A Lot or a Little?
What you will—and won't—find in this TV show.
The series highlights the importance of family. It also features some traditional gender roles, which is typical of shows from the 1960s.
Positive Role Models
The Munsters are loving and respectful of one another. Grandpa occasionally tries to get something by being dishonest, but he's usually stopped by Herman or Lily.
Violence & Scariness
Vague jokes about blood. Occasional encounters with bank robbers or other criminals. Rare episodes show a gun, but no one is ever seriously hurt.
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Sex, Romance & Nudity
Affection between Herman and Lily, who are married. Some episodes include romantic kissing. Marilyn sometimes dates or is pursued by men. It's all handled very chastely.
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Products & Purchases
Several episodes involve money-making schemes.
Drinking, Drugs & Smoking
Occasional episodes involve sleeping pills or potions that act in a drug-like manner.
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Parents Need to Know
Parents need to know that this 1960s family sitcom features characters resembling those from classic horror stories like Frankenstein and Dracula. But despite the characters' unusual appearance, they're a pleasant, loving family. Occasional jokey references to blood, graves, or Mr. Munster's work at a funeral home is about as scary as the show gets -- though people often express fear when they meet the family, and many beat a hasty retreat. Herman and Lily show affection toward each other, and some episodes include romantic kisses.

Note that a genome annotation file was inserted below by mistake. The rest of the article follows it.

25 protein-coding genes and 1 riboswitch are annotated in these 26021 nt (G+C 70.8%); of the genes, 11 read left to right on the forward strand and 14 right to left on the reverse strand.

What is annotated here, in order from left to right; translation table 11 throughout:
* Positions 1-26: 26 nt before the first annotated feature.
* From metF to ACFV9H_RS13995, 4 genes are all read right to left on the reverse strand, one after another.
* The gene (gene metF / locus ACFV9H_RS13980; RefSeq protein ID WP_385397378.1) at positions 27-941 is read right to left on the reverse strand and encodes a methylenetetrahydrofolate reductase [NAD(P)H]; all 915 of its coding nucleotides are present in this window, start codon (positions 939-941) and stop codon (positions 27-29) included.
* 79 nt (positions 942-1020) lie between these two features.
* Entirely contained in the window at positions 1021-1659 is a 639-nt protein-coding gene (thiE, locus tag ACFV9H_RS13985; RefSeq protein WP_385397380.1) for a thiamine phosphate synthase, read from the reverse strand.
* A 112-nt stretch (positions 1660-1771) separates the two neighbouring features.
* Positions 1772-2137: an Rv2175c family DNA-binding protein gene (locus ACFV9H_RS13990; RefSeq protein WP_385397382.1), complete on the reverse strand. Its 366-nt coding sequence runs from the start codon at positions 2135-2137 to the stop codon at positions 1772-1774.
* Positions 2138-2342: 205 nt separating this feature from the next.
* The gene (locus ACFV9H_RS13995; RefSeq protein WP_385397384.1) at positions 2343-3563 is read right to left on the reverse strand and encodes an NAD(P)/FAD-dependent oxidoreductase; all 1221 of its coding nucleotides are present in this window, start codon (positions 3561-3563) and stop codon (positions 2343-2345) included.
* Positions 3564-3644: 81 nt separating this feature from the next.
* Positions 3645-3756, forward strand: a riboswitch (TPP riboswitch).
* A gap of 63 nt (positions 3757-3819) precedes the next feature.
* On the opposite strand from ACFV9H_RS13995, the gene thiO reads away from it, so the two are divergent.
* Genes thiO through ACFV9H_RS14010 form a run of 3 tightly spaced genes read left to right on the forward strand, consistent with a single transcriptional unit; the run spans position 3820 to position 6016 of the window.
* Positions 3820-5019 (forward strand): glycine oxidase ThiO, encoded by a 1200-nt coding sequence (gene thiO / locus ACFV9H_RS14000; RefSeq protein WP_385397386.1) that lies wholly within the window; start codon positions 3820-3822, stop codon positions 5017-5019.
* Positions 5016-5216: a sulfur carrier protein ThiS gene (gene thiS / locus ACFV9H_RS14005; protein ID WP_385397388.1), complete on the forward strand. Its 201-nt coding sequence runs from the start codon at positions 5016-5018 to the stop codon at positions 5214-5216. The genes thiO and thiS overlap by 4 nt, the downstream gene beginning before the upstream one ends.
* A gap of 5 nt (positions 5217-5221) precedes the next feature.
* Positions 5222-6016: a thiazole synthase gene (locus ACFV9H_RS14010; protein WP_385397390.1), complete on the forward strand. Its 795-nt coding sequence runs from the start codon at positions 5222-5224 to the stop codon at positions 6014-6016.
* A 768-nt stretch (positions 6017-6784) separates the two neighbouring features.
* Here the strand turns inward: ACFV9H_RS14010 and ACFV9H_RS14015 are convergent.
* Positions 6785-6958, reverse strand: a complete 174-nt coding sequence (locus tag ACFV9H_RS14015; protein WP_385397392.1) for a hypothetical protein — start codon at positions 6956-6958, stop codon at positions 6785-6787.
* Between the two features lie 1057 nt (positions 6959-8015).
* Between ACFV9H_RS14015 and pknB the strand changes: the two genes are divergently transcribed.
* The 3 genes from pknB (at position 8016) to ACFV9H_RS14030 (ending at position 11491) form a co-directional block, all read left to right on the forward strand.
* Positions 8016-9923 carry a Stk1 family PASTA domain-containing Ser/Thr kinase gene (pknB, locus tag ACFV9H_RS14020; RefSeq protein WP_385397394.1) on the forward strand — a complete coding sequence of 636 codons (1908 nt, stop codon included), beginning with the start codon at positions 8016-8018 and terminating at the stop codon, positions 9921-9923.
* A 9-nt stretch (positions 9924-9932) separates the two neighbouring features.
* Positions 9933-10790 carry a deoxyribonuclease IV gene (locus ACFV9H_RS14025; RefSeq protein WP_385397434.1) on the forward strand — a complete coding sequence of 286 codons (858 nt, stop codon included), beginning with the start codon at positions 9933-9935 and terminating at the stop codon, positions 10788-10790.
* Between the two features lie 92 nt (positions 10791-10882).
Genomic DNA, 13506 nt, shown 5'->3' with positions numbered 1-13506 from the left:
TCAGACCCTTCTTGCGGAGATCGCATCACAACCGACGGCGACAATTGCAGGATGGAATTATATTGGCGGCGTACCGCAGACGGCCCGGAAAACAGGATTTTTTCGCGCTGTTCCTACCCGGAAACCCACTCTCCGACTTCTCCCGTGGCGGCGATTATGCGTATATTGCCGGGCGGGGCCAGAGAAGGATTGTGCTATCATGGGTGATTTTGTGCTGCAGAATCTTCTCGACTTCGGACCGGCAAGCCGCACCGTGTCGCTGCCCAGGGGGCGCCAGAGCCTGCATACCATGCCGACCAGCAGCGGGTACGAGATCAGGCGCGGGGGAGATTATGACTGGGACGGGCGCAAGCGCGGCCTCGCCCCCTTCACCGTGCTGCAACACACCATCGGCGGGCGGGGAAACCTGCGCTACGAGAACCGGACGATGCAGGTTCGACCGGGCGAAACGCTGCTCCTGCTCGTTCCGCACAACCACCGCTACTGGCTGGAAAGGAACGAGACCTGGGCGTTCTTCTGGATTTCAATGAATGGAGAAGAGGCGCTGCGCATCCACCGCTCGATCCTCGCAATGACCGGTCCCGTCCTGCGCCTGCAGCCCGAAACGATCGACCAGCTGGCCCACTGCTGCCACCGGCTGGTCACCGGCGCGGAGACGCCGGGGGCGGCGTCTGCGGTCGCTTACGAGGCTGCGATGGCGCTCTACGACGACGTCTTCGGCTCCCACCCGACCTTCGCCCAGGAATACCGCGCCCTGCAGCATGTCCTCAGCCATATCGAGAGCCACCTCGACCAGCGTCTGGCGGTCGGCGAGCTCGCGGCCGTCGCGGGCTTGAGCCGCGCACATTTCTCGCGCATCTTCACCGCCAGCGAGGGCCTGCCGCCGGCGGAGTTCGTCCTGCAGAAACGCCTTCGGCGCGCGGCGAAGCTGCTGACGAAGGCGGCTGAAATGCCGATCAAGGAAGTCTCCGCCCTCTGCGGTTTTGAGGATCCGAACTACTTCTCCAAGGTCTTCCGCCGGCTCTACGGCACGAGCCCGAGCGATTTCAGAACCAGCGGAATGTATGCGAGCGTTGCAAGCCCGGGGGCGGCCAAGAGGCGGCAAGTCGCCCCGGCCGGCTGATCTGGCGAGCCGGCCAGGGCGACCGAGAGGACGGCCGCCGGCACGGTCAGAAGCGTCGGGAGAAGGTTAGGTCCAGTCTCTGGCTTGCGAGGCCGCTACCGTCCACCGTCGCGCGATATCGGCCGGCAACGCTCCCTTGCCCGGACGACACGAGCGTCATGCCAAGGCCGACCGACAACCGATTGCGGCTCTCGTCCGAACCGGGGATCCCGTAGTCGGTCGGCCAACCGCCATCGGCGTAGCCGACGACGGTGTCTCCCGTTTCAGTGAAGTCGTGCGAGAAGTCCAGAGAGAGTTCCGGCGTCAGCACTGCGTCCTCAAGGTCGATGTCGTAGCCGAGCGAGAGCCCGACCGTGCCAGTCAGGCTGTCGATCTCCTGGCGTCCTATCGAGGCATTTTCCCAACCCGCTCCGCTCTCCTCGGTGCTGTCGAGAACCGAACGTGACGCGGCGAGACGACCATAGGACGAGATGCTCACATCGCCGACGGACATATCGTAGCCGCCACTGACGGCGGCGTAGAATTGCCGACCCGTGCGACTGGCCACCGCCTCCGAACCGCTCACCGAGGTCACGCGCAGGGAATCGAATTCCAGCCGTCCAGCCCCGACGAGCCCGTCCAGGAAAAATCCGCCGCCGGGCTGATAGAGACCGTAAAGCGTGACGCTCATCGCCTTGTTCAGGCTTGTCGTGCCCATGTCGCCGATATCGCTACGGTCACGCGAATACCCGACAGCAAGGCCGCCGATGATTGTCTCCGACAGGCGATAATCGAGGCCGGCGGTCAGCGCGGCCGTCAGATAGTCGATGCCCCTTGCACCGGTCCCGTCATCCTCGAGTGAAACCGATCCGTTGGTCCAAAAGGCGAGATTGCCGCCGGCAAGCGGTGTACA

Is It Any Good?
The primary conceit of the series (which debuted a week after the similarly themed Addams Family in 1964) is that the Munster family doesn't realize that they're unusual. Their lives are rather ordinary -- Herman works, Lily does housework (which involves making the house dirty, rather than clean), Eddie goes to elementary school, and Grandpa tinkers in the basement with his experiments. Each episode usually contains at least one interaction with the outside world. For instance, when Grandpa accidentally puts a Sleeping Beauty spell on Marilyn, the family puts an ad in the paper searching for a genuine prince to wake her with a kiss. Two actors show up expecting an audition for a theater part; when they realize their error, they retreat in horror -- much to the Munsters' surprise.
Aside from the fact that it embraces the traditional gender roles that were typical of the era, The Munsters is still clean, non-problematic family entertainment. Occasional arguments occur between Grandpa and Herman, but they typically involve one calling the other "goofball" and then sharing a giggle. And the show's general ghoulishness is entirely benign and will probably confuse or amuse very young viewers rather than frighten them.
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